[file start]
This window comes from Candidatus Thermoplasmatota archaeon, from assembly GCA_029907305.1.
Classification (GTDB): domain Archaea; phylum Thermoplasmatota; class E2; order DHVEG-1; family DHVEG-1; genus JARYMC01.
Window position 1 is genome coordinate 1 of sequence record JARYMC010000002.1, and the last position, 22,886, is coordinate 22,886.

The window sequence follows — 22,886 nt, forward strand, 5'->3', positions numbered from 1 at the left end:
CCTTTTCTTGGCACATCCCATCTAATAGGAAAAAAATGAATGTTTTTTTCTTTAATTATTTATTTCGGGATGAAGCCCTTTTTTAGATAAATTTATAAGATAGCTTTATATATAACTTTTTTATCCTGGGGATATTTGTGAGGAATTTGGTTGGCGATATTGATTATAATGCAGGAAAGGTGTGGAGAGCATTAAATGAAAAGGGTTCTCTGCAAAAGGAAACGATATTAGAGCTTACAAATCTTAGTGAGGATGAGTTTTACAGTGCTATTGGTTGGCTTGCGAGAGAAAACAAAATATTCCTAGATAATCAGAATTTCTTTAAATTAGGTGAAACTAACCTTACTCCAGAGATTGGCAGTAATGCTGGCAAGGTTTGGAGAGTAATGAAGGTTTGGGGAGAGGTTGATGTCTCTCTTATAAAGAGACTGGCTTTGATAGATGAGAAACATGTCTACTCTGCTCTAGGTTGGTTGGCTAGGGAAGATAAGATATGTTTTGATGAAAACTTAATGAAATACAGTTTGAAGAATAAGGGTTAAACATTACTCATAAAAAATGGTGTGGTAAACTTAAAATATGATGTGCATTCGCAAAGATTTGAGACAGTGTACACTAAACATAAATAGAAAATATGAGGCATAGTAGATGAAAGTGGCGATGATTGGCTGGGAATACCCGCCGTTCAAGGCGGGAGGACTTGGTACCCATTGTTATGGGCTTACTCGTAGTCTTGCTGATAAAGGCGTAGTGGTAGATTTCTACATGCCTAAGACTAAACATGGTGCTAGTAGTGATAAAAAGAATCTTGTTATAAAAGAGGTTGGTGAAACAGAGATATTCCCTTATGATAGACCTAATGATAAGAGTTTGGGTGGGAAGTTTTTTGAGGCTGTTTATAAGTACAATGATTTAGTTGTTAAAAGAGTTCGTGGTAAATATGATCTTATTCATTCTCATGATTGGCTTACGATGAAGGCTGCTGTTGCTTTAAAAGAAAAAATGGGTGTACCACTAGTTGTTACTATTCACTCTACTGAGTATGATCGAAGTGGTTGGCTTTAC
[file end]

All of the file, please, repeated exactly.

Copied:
This window comes from Candidatus Thermoplasmatota archaeon, from assembly GCA_029907305.1.
Classification (GTDB): domain Archaea; phylum Thermoplasmatota; class E2; order DHVEG-1; family DHVEG-1; genus JARYMC01.
Window position 1 is genome coordinate 1 of sequence record JARYMC010000002.1, and the last position, 22,886, is coordinate 22,886.

The window sequence follows — 22,886 nt, forward strand, 5'->3', positions numbered from 1 at the left end:
CCTTTTCTTGGCACATCCCATCTAATAGGAAAAAAATGAATGTTTTTTTCTTTAATTATTTATTTCGGGATGAAGCCCTTTTTTAGATAAATTTATAAGATAGCTTTATATATAACTTTTTTATCCTGGGGATATTTGTGAGGAATTTGGTTGGCGATATTGATTATAATGCAGGAAAGGTGTGGAGAGCATTAAATGAAAAGGGTTCTCTGCAAAAGGAAACGATATTAGAGCTTACAAATCTTAGTGAGGATGAGTTTTACAGTGCTATTGGTTGGCTTGCGAGAGAAAACAAAATATTCCTAGATAATCAGAATTTCTTTAAATTAGGTGAAACTAACCTTACTCCAGAGATTGGCAGTAATGCTGGCAAGGTTTGGAGAGTAATGAAGGTTTGGGGAGAGGTTGATGTCTCTCTTATAAAGAGACTGGCTTTGATAGATGAGAAACATGTCTACTCTGCTCTAGGTTGGTTGGCTAGGGAAGATAAGATATGTTTTGATGAAAACTTAATGAAATACAGTTTGAAGAATAAGGGTTAAACATTACTCATAAAAAATGGTGTGGTAAACTTAAAATATGATGTGCATTCGCAAAGATTTGAGACAGTGTACACTAAACATAAATAGAAAATATGAGGCATAGTAGATGAAAGTGGCGATGATTGGCTGGGAATACCCGCCGTTCAAGGCGGGAGGACTTGGTACCCATTGTTATGGGCTTACTCGTAGTCTTGCTGATAAAGGCGTAGTGGTAGATTTCTACATGCCTAAGACTAAACATGGTGCTAGTAGTGATAAAAAGAATCTTGTTATAAAAGAGGTTGGTGAAACAGAGATATTCCCTTATGATAGACCTAATGATAAGAGTTTGGGTGGGAAGTTTTTTGAGGCTGTTTATAAGTACAATGATTTAGTTGTTAAAAGAGTTCGTGGTAAATATGATCTTATTCATTCTCATGATTGGCTTACGATGAAGGCTGCTGTTGCTTTAAAAGAAAAAATGGGTGTACCACTAGTTGTTACTATTCACTCTACTGAGTATGATCGAAGTGGTTGGCTTTAC